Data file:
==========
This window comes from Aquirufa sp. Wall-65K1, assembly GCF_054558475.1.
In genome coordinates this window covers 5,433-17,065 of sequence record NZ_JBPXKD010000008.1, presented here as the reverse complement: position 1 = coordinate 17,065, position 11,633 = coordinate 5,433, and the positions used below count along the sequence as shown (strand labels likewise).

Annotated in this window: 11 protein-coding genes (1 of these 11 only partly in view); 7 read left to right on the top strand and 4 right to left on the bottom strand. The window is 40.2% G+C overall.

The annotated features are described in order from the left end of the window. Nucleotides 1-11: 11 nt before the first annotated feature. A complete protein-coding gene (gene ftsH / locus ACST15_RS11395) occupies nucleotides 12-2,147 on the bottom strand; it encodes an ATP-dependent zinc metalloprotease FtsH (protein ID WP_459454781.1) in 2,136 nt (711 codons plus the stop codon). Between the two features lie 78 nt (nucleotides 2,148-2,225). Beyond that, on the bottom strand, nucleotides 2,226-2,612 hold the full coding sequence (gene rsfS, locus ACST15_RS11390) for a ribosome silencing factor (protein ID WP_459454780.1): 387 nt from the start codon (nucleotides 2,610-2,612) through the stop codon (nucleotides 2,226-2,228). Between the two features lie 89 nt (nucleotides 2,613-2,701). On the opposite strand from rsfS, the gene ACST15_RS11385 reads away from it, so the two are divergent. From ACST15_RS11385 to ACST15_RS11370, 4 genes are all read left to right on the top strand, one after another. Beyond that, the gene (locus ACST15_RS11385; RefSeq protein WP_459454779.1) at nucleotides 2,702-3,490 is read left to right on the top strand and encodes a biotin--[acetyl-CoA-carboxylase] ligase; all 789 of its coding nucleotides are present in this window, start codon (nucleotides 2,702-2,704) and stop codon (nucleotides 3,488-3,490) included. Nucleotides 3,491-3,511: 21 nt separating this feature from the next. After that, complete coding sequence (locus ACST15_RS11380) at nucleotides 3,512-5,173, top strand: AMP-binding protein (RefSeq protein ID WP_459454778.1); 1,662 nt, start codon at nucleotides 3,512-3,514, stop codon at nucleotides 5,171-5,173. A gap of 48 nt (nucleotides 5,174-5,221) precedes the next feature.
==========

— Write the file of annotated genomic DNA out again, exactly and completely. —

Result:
This window comes from Aquirufa sp. Wall-65K1, assembly GCF_054558475.1.
In genome coordinates this window covers 5,433-17,065 of sequence record NZ_JBPXKD010000008.1, presented here as the reverse complement: position 1 = coordinate 17,065, position 11,633 = coordinate 5,433, and the positions used below count along the sequence as shown (strand labels likewise).

Annotated in this window: 11 protein-coding genes (1 of these 11 only partly in view); 7 read left to right on the top strand and 4 right to left on the bottom strand. The window is 40.2% G+C overall.

The annotated features are described in order from the left end of the window. Nucleotides 1-11: 11 nt before the first annotated feature. A complete protein-coding gene (gene ftsH / locus ACST15_RS11395) occupies nucleotides 12-2,147 on the bottom strand; it encodes an ATP-dependent zinc metalloprotease FtsH (protein ID WP_459454781.1) in 2,136 nt (711 codons plus the stop codon). Between the two features lie 78 nt (nucleotides 2,148-2,225). Beyond that, on the bottom strand, nucleotides 2,226-2,612 hold the full coding sequence (gene rsfS, locus ACST15_RS11390) for a ribosome silencing factor (protein ID WP_459454780.1): 387 nt from the start codon (nucleotides 2,610-2,612) through the stop codon (nucleotides 2,226-2,228). Between the two features lie 89 nt (nucleotides 2,613-2,701). On the opposite strand from rsfS, the gene ACST15_RS11385 reads away from it, so the two are divergent. From ACST15_RS11385 to ACST15_RS11370, 4 genes are all read left to right on the top strand, one after another. Beyond that, the gene (locus ACST15_RS11385; RefSeq protein WP_459454779.1) at nucleotides 2,702-3,490 is read left to right on the top strand and encodes a biotin--[acetyl-CoA-carboxylase] ligase; all 789 of its coding nucleotides are present in this window, start codon (nucleotides 2,702-2,704) and stop codon (nucleotides 3,488-3,490) included. Nucleotides 3,491-3,511: 21 nt separating this feature from the next. After that, complete coding sequence (locus ACST15_RS11380) at nucleotides 3,512-5,173, top strand: AMP-binding protein (RefSeq protein ID WP_459454778.1); 1,662 nt, start codon at nucleotides 3,512-3,514, stop codon at nucleotides 5,171-5,173. A gap of 48 nt (nucleotides 5,174-5,221) precedes the next feature.